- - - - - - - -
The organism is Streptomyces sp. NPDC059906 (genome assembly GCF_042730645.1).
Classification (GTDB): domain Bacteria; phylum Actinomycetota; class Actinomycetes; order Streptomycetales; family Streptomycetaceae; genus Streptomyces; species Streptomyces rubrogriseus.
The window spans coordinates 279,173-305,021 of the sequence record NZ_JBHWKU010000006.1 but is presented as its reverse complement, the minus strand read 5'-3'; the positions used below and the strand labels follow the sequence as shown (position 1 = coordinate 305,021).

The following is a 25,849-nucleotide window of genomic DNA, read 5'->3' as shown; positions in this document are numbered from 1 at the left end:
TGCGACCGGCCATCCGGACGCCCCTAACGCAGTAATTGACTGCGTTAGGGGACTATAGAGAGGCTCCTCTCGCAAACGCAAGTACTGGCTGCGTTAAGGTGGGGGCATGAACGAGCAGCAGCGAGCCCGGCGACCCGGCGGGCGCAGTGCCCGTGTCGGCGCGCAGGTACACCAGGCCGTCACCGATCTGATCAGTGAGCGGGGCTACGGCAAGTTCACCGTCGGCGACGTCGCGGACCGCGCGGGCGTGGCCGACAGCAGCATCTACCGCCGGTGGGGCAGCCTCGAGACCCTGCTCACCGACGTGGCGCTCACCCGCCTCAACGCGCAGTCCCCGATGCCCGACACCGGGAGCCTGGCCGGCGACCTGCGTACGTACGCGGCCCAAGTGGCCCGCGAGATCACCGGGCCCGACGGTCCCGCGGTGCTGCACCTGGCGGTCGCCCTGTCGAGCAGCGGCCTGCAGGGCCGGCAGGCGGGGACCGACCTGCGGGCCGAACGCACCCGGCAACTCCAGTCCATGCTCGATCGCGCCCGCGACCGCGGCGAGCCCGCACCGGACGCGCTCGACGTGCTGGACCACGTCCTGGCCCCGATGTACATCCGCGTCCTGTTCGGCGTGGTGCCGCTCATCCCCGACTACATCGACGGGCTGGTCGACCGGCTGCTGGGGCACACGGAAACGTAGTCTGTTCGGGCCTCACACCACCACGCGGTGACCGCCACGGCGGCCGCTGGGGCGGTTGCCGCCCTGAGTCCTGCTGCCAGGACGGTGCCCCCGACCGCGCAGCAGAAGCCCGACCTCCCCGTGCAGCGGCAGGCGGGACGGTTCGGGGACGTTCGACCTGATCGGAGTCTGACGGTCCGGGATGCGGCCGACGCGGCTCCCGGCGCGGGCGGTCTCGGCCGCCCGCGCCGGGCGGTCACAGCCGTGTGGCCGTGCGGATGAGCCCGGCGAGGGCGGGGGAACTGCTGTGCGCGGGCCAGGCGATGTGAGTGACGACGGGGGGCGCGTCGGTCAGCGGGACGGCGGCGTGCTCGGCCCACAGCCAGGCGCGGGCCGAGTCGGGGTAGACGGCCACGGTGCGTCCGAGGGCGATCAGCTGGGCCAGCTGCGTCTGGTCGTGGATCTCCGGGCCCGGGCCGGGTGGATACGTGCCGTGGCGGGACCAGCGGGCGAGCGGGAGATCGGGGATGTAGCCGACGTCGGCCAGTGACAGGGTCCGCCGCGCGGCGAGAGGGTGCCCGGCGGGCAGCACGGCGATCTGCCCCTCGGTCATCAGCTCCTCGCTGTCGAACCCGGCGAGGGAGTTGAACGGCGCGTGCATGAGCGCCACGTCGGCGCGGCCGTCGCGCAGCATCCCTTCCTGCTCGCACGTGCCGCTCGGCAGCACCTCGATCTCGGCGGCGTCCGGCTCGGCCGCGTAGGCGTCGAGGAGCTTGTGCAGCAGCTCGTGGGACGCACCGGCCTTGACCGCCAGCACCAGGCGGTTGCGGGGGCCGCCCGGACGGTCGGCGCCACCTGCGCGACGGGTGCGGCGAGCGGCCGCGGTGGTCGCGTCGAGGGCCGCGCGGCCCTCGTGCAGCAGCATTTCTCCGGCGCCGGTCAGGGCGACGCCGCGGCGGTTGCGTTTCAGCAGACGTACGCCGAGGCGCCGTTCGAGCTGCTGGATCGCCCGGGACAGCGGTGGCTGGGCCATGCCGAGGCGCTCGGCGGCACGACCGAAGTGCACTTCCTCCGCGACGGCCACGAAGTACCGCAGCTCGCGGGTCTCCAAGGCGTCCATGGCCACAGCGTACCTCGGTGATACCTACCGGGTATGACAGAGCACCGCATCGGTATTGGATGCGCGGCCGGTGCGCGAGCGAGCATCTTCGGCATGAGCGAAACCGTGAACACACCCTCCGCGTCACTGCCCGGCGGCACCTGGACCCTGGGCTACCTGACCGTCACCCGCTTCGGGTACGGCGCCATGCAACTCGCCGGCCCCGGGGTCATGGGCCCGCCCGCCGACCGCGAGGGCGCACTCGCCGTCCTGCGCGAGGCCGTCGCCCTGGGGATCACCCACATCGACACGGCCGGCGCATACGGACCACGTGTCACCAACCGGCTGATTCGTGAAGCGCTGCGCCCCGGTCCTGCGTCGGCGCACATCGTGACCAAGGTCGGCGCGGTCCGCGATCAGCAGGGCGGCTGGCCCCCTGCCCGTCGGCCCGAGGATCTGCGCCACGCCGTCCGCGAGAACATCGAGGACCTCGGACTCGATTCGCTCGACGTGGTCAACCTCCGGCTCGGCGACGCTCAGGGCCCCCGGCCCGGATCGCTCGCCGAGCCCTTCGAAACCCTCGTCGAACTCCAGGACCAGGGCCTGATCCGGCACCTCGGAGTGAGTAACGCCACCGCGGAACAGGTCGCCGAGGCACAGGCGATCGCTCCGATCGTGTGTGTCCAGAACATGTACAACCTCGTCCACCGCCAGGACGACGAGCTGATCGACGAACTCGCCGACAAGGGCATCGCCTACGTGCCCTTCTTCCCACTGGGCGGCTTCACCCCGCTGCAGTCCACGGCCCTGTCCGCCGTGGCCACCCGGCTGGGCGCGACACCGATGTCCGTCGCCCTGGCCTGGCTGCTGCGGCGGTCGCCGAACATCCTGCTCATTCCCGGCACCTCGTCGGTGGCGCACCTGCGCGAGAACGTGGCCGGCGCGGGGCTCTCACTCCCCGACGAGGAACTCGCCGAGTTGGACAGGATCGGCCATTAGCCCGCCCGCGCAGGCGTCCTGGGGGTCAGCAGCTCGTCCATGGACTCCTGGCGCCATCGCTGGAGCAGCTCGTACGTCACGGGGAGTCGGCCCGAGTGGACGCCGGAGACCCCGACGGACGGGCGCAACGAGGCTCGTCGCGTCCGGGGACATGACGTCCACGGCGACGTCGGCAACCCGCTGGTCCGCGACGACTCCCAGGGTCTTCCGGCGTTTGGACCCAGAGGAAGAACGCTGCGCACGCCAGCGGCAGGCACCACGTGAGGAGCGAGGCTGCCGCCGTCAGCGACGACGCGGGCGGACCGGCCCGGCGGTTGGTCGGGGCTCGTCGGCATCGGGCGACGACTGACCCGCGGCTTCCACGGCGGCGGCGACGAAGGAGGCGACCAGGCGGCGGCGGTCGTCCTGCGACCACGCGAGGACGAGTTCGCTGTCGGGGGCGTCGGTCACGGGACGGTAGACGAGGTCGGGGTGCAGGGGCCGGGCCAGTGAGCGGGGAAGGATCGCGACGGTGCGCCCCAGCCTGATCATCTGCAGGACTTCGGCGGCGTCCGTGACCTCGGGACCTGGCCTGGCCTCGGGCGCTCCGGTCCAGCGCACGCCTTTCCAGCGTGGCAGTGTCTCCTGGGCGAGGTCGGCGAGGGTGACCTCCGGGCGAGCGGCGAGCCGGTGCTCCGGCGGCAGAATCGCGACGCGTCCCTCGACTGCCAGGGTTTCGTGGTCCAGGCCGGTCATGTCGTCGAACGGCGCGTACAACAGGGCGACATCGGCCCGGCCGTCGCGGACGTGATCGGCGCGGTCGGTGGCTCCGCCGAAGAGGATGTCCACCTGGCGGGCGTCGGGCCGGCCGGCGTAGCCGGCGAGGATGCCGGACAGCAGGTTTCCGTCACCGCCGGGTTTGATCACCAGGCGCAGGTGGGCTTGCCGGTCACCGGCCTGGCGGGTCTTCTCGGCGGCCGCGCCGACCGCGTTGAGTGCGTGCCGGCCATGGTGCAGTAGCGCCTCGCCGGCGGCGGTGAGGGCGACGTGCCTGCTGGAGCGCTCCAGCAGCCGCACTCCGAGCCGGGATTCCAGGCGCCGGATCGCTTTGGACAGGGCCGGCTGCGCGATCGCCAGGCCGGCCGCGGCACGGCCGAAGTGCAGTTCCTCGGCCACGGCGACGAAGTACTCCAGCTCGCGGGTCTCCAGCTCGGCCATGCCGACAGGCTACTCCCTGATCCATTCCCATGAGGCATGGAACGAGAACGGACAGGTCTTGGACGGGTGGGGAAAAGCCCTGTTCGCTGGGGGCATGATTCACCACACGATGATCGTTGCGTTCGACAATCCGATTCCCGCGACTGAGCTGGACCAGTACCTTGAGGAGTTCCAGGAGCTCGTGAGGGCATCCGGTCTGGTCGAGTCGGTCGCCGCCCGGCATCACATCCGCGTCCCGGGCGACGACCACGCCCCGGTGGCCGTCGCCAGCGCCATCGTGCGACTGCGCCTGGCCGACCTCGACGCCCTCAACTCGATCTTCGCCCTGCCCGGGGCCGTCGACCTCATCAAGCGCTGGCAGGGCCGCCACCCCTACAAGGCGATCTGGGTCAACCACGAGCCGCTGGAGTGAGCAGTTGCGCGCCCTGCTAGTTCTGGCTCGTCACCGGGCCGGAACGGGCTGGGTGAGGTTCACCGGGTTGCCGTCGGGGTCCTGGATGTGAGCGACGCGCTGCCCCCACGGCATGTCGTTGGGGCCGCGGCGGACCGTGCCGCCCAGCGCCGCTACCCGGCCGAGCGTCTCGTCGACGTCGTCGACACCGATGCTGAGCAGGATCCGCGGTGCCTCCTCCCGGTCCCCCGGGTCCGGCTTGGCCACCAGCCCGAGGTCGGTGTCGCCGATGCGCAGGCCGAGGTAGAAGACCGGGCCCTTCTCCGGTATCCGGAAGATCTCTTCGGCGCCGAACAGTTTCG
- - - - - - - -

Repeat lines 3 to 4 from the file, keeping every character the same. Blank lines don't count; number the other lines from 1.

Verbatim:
The window spans coordinates 279,173-305,021 of the sequence record NZ_JBHWKU010000006.1 but is presented as its reverse complement, the minus strand read 5'-3'; the positions used below and the strand labels follow the sequence as shown (position 1 = coordinate 305,021).

The following is a 25,849-nucleotide window of genomic DNA, read 5'->3' as shown; positions in this document are numbered from 1 at the left end: